March 23, 2020 • 2:16 p.m.
Dear Campus Community,
Since my message from last night, Governor Gretchen Whitmer has issued the "Stay Home, Stay Safe" executive order for the state of Michigan. I am sharing a message from President Mark S. Schlissel regarding today's executive order. Here are the main points of his message:
- All campus employees should work remotely unless your unit supervisor needs you on campus to maintain the work identified as essential to carrying on critical functions as well as to support students attending courses through alternative methods.
- Supervisors should continually evaluate their units’ operations, including finding appropriate ways to redeploy employees that support critical operations and/or tasks that can be performed remotely within their units.
- Winter term classes will continue to be offered remotely as we have done since March 16.
- Spring and summer term courses at UM-Flint will also be offered remotely.
- We will continue to support students living on and near campus.
An additional message will follow later today with guidance for essential employees at UM-Flint.
Your health is a priority. Anyone who feels ill should seek the advice of a healthcare provider. Additional updates on the UM-Flint COVID-19 response can be found here.
Thank you for doing all you can to keep our campus healthy, safe, and operating under extraordinary circumstances.
In good health,
Subject: U-M guidelines on Gov. Whitmer’s “Stay Home, Stay Safe” order, spring and summer courses to go remote
To All Members of the U-M Community:
Today, Gov. Gretchen Whitmer issued an order that the vast majority of Michiganders “Stay Home and Stay Safe,” calling for the suspension of most in-person work beginning at midnight through April 13, 2020, for our state in response to the COVID-19 pandemic.
The order broadly directs residents to remain at home or in their place of residence to the maximum extent feasible, and references several exceptions that are relevant to our university. These include workers in health care, public health, public safety, and critical infrastructure. Specifically, the order references federal guidelines that specify as critical: “educators supporting public and private K-12 schools, colleges, and universities for purposes of facilitating distance learning or performing other essential functions, if operating under rules for social distancing.”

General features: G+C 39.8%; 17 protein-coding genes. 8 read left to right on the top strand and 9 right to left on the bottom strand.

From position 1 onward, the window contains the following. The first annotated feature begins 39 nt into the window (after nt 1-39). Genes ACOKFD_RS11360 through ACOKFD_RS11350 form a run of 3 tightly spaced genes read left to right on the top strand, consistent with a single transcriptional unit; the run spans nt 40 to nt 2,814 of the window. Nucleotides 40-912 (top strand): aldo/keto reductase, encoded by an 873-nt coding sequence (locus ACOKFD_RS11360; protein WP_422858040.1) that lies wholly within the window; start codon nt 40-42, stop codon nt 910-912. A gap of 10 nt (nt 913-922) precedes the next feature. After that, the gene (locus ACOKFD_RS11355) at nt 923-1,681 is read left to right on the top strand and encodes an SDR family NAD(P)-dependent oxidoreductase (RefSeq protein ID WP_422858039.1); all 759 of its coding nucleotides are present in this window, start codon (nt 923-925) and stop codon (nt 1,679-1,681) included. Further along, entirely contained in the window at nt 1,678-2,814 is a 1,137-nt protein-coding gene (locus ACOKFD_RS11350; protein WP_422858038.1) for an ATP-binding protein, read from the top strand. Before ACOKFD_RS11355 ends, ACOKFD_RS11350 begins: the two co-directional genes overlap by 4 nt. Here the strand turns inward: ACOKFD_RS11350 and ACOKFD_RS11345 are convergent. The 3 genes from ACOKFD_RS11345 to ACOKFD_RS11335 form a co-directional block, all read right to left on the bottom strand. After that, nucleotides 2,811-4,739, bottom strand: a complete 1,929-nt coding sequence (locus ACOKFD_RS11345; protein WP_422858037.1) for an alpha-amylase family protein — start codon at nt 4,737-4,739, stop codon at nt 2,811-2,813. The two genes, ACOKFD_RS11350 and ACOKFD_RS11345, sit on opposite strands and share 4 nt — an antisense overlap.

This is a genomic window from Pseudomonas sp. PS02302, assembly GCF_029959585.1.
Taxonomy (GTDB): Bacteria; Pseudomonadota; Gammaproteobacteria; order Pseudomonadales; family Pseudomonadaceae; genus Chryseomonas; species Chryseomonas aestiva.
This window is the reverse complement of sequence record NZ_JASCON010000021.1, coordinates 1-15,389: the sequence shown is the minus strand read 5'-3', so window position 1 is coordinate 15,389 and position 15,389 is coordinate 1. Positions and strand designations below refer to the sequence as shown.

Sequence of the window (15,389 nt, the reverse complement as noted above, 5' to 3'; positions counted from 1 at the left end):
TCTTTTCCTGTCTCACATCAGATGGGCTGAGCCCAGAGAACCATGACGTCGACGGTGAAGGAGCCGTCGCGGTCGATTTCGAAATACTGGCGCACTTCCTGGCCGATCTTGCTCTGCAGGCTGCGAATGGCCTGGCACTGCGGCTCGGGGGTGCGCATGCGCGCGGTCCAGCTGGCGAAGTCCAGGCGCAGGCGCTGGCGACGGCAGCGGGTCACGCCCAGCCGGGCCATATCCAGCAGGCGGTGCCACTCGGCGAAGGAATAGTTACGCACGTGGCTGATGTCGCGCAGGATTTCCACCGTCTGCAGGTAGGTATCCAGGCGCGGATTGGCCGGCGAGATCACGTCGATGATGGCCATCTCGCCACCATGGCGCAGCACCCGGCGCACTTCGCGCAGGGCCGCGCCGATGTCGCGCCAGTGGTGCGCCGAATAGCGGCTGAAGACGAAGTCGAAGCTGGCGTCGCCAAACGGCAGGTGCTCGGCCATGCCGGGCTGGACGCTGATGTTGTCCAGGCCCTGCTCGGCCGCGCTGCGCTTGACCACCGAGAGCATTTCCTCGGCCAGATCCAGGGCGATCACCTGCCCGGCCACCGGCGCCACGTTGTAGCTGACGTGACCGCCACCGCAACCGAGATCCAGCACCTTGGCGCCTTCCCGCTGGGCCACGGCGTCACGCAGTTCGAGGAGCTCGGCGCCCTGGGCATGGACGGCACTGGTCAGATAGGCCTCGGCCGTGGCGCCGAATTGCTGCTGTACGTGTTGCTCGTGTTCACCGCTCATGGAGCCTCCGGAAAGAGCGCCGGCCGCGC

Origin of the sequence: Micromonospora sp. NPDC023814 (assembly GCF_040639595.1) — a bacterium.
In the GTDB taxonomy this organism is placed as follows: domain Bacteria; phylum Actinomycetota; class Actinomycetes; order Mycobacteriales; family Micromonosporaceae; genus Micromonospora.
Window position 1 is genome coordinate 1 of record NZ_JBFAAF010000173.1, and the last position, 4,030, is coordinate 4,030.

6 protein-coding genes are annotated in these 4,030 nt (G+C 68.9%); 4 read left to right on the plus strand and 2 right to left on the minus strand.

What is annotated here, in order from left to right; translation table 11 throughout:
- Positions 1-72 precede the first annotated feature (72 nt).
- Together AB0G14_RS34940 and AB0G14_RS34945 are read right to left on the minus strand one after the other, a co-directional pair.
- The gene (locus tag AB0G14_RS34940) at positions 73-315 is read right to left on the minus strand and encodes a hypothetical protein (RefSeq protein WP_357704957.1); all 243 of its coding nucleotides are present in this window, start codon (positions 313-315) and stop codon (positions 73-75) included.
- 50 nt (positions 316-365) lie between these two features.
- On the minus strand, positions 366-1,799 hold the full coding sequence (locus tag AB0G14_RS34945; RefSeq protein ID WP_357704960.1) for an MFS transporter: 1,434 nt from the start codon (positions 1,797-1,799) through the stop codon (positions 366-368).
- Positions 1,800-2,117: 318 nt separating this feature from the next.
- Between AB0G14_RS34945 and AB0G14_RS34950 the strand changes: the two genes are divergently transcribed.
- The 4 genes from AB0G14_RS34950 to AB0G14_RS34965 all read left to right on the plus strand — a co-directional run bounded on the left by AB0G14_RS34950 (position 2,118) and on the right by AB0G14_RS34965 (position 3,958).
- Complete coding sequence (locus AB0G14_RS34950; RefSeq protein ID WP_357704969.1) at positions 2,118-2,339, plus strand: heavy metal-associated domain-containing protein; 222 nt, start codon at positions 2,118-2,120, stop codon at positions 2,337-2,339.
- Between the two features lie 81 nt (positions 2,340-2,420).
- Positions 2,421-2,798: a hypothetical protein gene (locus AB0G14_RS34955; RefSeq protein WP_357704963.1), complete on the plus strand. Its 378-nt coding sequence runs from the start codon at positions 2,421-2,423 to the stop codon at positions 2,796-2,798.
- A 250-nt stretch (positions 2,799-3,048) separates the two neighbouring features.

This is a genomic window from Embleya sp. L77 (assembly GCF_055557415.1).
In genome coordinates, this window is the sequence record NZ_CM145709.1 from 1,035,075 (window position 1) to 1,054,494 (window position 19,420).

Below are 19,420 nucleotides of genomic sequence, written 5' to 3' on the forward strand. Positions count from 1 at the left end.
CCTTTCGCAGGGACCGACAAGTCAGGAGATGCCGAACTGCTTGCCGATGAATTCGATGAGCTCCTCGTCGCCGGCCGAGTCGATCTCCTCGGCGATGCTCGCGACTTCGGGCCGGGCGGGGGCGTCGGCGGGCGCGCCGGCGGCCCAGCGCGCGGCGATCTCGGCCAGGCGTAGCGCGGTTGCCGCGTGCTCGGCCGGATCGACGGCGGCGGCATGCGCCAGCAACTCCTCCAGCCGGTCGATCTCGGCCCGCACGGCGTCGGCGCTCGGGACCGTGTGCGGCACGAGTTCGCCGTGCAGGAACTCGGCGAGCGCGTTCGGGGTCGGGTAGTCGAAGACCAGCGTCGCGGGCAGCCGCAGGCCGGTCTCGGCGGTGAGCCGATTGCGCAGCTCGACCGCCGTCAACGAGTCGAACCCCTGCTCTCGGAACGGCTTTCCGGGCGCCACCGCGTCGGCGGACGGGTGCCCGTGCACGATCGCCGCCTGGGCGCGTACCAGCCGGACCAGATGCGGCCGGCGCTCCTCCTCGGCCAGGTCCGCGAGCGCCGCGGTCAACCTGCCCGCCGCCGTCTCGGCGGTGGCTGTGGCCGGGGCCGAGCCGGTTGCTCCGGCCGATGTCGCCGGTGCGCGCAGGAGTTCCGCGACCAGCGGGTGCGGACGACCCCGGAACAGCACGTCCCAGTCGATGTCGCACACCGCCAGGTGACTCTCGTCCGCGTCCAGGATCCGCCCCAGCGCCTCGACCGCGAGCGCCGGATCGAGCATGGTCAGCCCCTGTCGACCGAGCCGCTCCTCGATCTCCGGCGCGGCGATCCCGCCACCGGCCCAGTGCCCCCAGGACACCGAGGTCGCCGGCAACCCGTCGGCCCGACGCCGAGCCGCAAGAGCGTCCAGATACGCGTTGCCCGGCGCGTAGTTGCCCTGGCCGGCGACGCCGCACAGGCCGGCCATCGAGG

Thanks to the considerable efforts of many across the University of Michigan, we’re already doing much of what the governor’s order specifies. We have implemented strong measures that maintain critical aspects of our education, research and patient care while protecting health and safety and diminishing spread of the virus.
The actions we have taken will remain in place, as they align closely with the governor’s order:
- Winter term classes will continue remotely and in alternative formats. Instructors and those supporting technology needed for remote delivery of courses should work remotely but can continue to utilize university and classroom resources to deliver remote instruction as needed.
- We will continue to support students living on and near campus by providing essential on-site support.
- Employees who can work from home will continue to do so.
- The order will not significantly alter the university's research operations, as we moved last Friday to ramp down all noncritical laboratory research activities.